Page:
Get Cloud Ready!

Janakiram MSV

Subscribe to Janakiram MSV: eMailAlertsEmail Alerts
Get Janakiram MSV via: homepageHomepage mobileMobile rssRSS facebookFacebook twitterTwitter linkedinLinkedIn

Blog Feed Post

Running Stateful Applications in Kubernetes: Storage Provisioning and Allocation

In the last part of this series, we explored how the concept of volumes brings persistence to containers. This article builds upon the understanding of volumes to introduce persistent volumes and claims, which form the robust storage infrastructure of Kubernetes.

To appreciate how Kubernetes manages storage pools that provide persistence to applications, we need to understand the architecture and the workflow related to application deployment.

Kubernetes is used in various roles — by developers, system administrators, operations, and DevOps teams. Each of these personas, if you will, interact with the infrastructure in a distinct way. The system administration team is responsible for configuring the physical infrastructure for running Kubernetes cluster. The operations team maintains the Kubernetes cluster through patching, upgrading, and scaling the cluster. DevOps teams deal with Kubernetes to configure CI/CD, monitoring, logging, rolling upgrades, and canary deployments. Developers consume the API and the resources exposed by the Kubernetes infrastructure. They are never expected to have visibility into the underlying physical infrastructure that runs the master and nodes.

Developers “ask” for the resources they need to run their applications through a declarative mechanism, typically described in YAML or JSON. The Kubernetes master is responsible for ensuring that the appropriate resources are selected as requested by the developers. But before it can do that, the administrators will need to provision the required compute, storage, and networking capacity.

For example, a developer may ask Kubernetes to schedule a pod backed by SSD running powered by a certain number of cores and memory. Assuming that the infrastructure is capable, Kubernetes master honors the request by choosing the right node(s) to run the pod.

To understand this concept, let’s look at the relationship between a pod and node. Nodes are pre-provisioned servers configured by administrators and operations team. Developers create pods that utilize the compute resources exposed by the nodes.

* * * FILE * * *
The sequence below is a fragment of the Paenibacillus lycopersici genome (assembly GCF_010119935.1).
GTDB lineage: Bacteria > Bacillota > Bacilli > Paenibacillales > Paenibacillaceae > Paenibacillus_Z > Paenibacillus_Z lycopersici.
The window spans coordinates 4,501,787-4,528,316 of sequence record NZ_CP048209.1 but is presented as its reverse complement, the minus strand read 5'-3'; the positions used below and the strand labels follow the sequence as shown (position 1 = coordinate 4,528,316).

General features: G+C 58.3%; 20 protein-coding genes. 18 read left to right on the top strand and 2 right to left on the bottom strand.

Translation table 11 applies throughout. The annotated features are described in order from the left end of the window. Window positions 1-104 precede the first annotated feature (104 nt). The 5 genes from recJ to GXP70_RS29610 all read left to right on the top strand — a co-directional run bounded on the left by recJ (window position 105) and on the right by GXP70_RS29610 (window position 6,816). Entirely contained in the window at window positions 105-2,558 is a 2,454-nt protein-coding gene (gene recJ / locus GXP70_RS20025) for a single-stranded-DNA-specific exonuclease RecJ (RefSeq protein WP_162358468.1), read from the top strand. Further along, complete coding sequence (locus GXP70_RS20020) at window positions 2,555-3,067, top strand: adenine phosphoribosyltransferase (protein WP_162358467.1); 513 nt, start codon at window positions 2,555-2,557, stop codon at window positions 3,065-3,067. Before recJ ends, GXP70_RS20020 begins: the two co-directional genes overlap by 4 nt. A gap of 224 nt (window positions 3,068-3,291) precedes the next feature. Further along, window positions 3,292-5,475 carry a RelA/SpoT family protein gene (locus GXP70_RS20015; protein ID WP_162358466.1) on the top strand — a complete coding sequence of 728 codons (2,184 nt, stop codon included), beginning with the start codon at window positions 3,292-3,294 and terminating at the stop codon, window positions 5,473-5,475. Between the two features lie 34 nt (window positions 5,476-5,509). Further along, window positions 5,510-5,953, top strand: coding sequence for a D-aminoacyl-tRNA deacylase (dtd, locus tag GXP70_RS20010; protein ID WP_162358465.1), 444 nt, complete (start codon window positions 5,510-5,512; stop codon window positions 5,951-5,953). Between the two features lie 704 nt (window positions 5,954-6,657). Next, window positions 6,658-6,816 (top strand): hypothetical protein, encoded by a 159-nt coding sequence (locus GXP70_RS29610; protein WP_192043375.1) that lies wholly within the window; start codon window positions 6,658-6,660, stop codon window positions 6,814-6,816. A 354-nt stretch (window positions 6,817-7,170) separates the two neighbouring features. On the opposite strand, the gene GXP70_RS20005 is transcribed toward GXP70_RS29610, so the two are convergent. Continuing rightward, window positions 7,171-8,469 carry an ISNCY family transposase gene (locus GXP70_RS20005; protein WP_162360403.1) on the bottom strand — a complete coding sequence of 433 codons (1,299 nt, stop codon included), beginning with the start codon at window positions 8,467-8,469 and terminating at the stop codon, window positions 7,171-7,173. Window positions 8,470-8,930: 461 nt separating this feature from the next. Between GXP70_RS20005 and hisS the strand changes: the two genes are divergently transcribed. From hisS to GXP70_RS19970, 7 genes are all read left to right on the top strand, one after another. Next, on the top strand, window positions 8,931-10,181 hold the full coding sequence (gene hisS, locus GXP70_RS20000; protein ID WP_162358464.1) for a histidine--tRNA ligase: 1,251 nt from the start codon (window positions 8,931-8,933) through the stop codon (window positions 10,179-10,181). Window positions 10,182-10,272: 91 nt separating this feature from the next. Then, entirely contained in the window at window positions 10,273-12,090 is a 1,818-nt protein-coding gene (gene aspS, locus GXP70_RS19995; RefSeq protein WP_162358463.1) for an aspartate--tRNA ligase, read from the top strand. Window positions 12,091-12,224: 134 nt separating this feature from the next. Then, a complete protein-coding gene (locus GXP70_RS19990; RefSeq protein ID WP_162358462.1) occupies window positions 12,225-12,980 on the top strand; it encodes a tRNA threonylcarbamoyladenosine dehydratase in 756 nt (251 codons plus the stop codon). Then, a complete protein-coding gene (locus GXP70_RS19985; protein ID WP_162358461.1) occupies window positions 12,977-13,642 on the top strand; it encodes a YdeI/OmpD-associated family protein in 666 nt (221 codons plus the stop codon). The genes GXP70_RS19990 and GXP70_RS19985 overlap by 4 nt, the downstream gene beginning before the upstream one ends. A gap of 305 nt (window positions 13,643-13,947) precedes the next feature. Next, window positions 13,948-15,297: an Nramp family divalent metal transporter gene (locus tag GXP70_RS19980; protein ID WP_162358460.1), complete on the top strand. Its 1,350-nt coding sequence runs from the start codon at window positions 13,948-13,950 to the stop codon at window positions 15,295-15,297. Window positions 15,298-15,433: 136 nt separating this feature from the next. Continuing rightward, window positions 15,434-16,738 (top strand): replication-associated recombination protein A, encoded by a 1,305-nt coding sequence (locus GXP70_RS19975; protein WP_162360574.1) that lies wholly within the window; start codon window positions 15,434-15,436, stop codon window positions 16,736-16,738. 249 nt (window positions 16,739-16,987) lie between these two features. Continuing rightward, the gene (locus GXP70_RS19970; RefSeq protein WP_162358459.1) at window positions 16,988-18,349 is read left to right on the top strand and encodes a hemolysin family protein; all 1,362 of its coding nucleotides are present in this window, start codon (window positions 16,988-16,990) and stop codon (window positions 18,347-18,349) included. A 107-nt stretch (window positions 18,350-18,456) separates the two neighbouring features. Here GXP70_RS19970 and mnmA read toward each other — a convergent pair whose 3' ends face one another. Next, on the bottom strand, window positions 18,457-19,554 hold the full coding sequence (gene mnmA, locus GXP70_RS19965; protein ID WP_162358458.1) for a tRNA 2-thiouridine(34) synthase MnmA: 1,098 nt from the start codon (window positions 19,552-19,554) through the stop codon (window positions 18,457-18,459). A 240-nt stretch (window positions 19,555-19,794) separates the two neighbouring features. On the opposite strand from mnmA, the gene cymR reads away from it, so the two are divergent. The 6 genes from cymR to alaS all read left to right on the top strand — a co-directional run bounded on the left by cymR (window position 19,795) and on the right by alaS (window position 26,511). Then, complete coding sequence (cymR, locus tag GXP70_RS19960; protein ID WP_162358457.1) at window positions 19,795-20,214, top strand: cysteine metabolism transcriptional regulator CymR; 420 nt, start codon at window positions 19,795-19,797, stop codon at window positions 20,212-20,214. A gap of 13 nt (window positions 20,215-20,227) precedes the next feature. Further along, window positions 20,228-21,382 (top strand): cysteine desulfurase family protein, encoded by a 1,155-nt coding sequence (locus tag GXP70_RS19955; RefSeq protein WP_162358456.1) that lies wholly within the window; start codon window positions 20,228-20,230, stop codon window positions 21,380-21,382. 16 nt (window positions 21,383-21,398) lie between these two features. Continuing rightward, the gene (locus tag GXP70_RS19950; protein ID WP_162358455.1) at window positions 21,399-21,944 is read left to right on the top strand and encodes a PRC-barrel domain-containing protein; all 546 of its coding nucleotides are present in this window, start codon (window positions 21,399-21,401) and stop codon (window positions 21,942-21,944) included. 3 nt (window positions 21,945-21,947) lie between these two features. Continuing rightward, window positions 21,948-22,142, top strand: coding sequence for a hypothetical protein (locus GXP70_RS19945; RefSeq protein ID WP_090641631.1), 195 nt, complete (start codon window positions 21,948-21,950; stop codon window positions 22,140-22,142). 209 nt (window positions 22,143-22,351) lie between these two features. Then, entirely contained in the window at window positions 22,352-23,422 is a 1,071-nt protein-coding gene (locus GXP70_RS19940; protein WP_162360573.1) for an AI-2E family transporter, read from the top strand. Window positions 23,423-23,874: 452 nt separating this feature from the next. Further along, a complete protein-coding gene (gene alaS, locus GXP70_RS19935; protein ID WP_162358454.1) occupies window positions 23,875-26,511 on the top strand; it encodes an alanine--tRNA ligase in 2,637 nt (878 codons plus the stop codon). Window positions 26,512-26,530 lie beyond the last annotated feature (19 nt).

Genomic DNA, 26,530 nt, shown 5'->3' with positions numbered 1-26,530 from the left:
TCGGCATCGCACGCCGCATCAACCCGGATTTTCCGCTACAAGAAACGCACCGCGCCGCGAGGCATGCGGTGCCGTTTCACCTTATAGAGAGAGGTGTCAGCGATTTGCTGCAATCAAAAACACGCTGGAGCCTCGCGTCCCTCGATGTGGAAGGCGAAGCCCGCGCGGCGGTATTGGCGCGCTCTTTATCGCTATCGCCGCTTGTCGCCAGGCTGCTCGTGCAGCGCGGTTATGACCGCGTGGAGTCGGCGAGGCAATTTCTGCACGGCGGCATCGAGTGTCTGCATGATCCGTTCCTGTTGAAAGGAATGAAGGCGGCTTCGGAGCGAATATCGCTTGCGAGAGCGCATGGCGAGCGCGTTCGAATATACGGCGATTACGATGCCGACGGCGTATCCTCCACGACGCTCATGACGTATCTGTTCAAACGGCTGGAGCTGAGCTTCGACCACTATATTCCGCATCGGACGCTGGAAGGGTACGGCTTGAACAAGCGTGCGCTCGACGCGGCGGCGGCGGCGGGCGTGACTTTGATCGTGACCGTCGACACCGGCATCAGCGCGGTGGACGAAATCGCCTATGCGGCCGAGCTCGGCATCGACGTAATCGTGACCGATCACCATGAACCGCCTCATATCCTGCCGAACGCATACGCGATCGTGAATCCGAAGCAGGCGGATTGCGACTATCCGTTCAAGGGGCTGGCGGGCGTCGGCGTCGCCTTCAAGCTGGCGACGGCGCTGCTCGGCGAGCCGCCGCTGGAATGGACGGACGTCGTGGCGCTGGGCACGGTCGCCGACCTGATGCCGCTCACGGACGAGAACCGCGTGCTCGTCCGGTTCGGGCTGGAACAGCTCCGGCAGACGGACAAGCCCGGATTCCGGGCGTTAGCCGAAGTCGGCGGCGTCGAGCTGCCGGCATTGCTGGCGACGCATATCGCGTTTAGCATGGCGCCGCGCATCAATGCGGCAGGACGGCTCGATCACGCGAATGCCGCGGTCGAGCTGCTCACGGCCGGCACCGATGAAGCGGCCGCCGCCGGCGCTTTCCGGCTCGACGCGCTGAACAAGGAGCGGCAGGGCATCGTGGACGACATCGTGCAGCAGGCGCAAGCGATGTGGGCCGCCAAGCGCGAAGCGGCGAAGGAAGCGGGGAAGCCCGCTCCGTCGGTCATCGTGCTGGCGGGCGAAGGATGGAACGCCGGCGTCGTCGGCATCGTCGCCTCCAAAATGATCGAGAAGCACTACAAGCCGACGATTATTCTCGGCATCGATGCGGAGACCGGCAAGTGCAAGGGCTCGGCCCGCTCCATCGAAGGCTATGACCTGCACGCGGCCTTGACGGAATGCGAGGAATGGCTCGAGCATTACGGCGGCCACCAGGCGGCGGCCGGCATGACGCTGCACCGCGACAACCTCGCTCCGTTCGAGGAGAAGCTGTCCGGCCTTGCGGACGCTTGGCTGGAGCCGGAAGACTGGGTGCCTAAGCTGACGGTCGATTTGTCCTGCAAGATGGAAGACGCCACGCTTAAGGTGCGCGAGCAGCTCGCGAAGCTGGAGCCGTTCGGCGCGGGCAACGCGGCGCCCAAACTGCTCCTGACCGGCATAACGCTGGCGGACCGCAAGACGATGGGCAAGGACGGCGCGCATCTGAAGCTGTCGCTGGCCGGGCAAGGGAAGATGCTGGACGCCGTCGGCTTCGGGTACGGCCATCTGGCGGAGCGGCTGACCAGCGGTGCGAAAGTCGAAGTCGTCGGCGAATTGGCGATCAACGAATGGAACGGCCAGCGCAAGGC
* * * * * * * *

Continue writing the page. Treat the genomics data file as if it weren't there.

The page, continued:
This architecture of Kubernetes enables clean separation of concerns among developers, administrators, and operations.

Read the entire article at The New Stack.

Janakiram MSV is an analyst, advisor, and architect. Follow him on Twitter,  Facebook and LinkedIn.

Read the original blog entry...

More Stories By Janakiram MSV

Janakiram MSV heads the Cloud Infrastructure Services at Aditi Technologies. He was the founder and CTO of Get Cloud Ready Consulting, a niche Cloud Migration and Cloud Operations firm that recently got acquired by Aditi Technologies. In his current role, he leads a highly talented engineering team that focuses on migrating and managing applications deployed on Amazon Web Services and Microsoft Windows Azure Infrastructure Services.
Janakiram is an industry analyst with deep understanding of Cloud services. Through his speaking, writing and analysis, he helps businesses take advantage of the emerging technologies. He leverages his experience of engaging with the industry in developing informative and practical research, analysis and authoritative content to inform, influence and guide decision makers. He analyzes market trends, new products / features, announcements, industry happenings and the impact of executive transitions.
Janakiram is one of the first few Microsoft Certified Professionals on Windows Azure in India. Demystifying The Cloud, an eBook authored by Janakiram is downloaded more than 100,000 times within the first few months. He is the Chief Editor of a popular portal on Cloud called www.CloudStory.in that covers the latest trends in Cloud Computing. Janakiram is an analyst with the GigaOM Pro analyst network where he analyzes the Cloud Services landscape. He is a guest faculty at the International Institute of Information Technology, Hyderabad (IIIT-H) where he teaches Big Data and Cloud Computing to students enrolled for the Masters course. As a passionate speaker, he has chaired the Cloud Computing track at premier events in India.
He has been the keynote speaker at many premier conferences, and his seminars are attended by thousands of architects, developers and IT professionals. His sessions are rated among the best in every conference he participates.
Janakiram has worked at the world-class product companies including Microsoft Corporation, Amazon Web Services and Alcatel-Lucent. Joining as the first employee of Amazon Web Services in India, he was the AWS Technology Evangelist. Prior to that, Janakiram spent 10 years at Microsoft Corporation where he was involved in selling, marketing and evangelizing the Microsoft Application Platform and Tools.